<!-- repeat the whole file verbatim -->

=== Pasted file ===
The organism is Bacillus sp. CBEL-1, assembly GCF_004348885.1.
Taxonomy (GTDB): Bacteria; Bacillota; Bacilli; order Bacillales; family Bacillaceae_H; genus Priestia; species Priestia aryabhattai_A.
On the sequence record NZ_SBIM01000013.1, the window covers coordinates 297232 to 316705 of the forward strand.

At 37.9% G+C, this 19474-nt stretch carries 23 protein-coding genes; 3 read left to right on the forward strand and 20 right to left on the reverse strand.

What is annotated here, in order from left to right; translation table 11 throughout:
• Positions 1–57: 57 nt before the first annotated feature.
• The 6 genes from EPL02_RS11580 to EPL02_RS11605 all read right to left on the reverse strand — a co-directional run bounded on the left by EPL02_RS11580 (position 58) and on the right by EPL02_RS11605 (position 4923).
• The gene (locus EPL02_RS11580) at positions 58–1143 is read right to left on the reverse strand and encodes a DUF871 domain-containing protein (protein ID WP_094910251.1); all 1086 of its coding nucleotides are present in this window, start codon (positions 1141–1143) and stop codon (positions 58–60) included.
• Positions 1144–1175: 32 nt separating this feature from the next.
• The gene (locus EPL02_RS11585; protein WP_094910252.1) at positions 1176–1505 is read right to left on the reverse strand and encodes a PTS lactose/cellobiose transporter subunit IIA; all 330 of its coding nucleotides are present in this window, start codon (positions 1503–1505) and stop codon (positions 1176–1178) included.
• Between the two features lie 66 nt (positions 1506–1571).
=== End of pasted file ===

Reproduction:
The organism is Bacillus sp. CBEL-1, assembly GCF_004348885.1.
Taxonomy (GTDB): Bacteria; Bacillota; Bacilli; order Bacillales; family Bacillaceae_H; genus Priestia; species Priestia aryabhattai_A.
On the sequence record NZ_SBIM01000013.1, the window covers coordinates 297232 to 316705 of the forward strand.

At 37.9% G+C, this 19474-nt stretch carries 23 protein-coding genes; 3 read left to right on the forward strand and 20 right to left on the reverse strand.

What is annotated here, in order from left to right; translation table 11 throughout:
• Positions 1–57: 57 nt before the first annotated feature.
• The 6 genes from EPL02_RS11580 to EPL02_RS11605 all read right to left on the reverse strand — a co-directional run bounded on the left by EPL02_RS11580 (position 58) and on the right by EPL02_RS11605 (position 4923).
• The gene (locus EPL02_RS11580) at positions 58–1143 is read right to left on the reverse strand and encodes a DUF871 domain-containing protein (protein ID WP_094910251.1); all 1086 of its coding nucleotides are present in this window, start codon (positions 1141–1143) and stop codon (positions 58–60) included.
• Positions 1144–1175: 32 nt separating this feature from the next.
• The gene (locus EPL02_RS11585; protein WP_094910252.1) at positions 1176–1505 is read right to left on the reverse strand and encodes a PTS lactose/cellobiose transporter subunit IIA; all 330 of its coding nucleotides are present in this window, start codon (positions 1503–1505) and stop codon (positions 1176–1178) included.
• Between the two features lie 66 nt (positions 1506–1571).